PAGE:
The reviewer below states the truth when commenting that the new remix emphasizes the guitars and de-emphasizes drums and bass. If you're only going to have one copy of this album, then you'll probably be better off with the original remaster.
That said, this remix is a dream for me because, finally, I can hear all the different guitar parts distinctly. Like the aforementioned reviewer said, the original remix was muddy -- you can usually hear the main lead line, and the rest are lost in the mix. This new remix brings out the other guitar lines to the front. So now, among other things, you can hear the three simultaneous leads in "Keep on Growing" crystal clear, and so on. More importantly, you can finally hear Clapton's slide countermelody to Allman's lead in the coda portion of "Layla"!
So... The original remastered album makes a more "unified" statement and is probably more listenable. It brings out the important melodies and relegates the rest to the background. This boxed set mix can sound a bit cluttered (so many guitar lines going at once can be distracting), but it's great for the collectors/completists and the guitar fanatics.
As for the unreleased material: "Have You Ever Loved a Woman" (alternate master #1) is, IMO, even (yes!) better than the album version (a pretty mean feat! ). I always love "Mean Old World," and I enjoy all the other outtakes as well. I do tend to find my attention wandering during the jams, mostly because they're so long. Much of it is very enjoyable, nevertheless.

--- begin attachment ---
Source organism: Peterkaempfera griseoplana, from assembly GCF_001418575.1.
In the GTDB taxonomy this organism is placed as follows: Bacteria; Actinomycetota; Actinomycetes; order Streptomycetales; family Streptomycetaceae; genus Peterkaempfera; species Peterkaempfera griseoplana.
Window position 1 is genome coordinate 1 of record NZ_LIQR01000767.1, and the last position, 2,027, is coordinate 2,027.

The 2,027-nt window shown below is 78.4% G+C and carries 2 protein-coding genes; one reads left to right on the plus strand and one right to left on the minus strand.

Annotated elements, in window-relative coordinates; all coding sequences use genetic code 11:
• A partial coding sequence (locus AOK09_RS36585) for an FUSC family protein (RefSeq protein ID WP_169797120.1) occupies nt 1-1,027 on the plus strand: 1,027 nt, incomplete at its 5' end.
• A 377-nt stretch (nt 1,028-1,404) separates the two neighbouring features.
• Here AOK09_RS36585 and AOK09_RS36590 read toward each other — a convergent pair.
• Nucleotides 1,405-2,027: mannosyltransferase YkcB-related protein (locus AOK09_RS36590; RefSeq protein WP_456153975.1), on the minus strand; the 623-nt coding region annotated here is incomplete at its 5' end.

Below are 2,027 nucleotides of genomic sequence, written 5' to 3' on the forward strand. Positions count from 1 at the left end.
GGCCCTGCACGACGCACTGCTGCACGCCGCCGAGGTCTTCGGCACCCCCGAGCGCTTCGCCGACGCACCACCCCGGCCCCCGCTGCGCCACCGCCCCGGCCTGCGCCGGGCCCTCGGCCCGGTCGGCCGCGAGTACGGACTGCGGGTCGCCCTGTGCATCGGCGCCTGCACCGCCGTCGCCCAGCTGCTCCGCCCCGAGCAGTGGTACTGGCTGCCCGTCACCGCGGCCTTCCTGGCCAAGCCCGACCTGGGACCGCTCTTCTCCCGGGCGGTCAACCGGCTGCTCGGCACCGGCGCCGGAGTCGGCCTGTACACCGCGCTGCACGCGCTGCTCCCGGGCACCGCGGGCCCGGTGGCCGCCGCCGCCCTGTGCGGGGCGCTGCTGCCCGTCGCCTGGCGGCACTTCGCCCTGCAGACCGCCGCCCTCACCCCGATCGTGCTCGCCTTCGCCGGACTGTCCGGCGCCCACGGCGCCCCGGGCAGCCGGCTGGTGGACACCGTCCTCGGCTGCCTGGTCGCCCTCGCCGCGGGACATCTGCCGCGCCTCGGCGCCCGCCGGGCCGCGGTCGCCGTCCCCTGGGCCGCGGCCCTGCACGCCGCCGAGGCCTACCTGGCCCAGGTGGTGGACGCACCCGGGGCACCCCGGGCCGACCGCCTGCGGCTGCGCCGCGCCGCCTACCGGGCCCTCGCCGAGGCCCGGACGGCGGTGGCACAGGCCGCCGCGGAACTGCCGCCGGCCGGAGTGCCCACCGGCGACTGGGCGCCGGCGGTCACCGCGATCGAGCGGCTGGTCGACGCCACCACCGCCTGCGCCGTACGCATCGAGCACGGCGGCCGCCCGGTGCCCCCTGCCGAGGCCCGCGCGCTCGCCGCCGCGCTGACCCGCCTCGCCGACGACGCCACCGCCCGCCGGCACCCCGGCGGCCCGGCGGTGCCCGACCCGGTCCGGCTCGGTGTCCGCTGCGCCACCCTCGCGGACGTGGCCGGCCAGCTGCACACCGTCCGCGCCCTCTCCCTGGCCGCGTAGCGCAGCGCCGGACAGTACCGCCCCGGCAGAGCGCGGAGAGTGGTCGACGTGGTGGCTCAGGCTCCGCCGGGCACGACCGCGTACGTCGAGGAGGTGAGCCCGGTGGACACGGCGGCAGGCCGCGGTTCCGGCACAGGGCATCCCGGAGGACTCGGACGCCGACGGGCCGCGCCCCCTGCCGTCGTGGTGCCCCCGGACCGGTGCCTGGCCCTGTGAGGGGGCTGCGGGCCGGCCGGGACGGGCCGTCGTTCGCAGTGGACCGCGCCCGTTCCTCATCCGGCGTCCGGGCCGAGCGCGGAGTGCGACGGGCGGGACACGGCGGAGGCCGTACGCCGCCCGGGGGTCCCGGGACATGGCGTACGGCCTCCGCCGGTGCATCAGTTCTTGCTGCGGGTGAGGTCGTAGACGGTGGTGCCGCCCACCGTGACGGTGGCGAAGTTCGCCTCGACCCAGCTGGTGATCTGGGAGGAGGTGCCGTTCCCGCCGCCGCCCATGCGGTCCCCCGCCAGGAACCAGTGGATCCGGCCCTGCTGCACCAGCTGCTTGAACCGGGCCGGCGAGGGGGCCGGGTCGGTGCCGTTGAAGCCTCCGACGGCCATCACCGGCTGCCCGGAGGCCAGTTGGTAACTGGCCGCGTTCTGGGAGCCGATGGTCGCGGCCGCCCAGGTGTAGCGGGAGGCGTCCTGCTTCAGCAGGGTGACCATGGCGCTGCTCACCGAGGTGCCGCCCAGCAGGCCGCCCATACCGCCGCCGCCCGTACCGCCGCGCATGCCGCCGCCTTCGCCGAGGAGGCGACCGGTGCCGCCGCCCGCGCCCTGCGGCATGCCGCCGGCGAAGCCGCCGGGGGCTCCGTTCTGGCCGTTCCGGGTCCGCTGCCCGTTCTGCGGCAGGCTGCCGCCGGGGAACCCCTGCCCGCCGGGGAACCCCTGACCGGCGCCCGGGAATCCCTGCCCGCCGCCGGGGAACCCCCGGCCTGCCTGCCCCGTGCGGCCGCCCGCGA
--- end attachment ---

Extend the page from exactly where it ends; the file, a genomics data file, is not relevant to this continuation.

I won't speak for others, but for me (Clapton completist/guitar fan) this set was worth every penny -- and that's the truth.
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Format: Audio Cassette Verified Purchase
Well, now. I do not think, in the history of recorded music, that the moon and tides have ever been so right for a great album. Clapton was broken hearted, at the top of his game, his band was fantastic with two all-worlders on board (Allman and Gordon), two top sidemen (Radle and Whitlock), and he was ready to work.

The result is a double album that probably features the best pair of guitarists to ever grace an album. And do they grace it. After the third song, Duane Allman joined the ensemble for "Nobody Knows You When You're Down and Out", and he and Clapton proceede to tear the house down. I mean, if you want top notch, legendary guitar heroes trading licks, pushing the other to the limit, in all types of songs (not only da Blues is featured), then this is the top album of all time. Jim Gordon is just fantastic, and Radle is about as solid a bottom as it gets. Whitlock sings lead fairly often, keeping his keyboards in the background.

The original mix, as released on the double record set, was kind of "muddy". One had to put the treble all the way up to get a proper sound. The first CD release had the same problem. The mix on this version fixes some of that, thankfully. But, the new mix also brings out so much more. The rhythm and second guitars are much more up-front, allowing the listener to hear things the other mixes never allowed us to hear. Clapton and Allman's guitar fills are just mesmerizing, and there are a lot more guitar tracks on some songs than the original mixes ever let us hear.

The folks who think Allman out-played Clapton on the album need to give a listen to one of the alternate takes of "Have You Ever Loved a Woman" available on this "Layla Sessions" CD.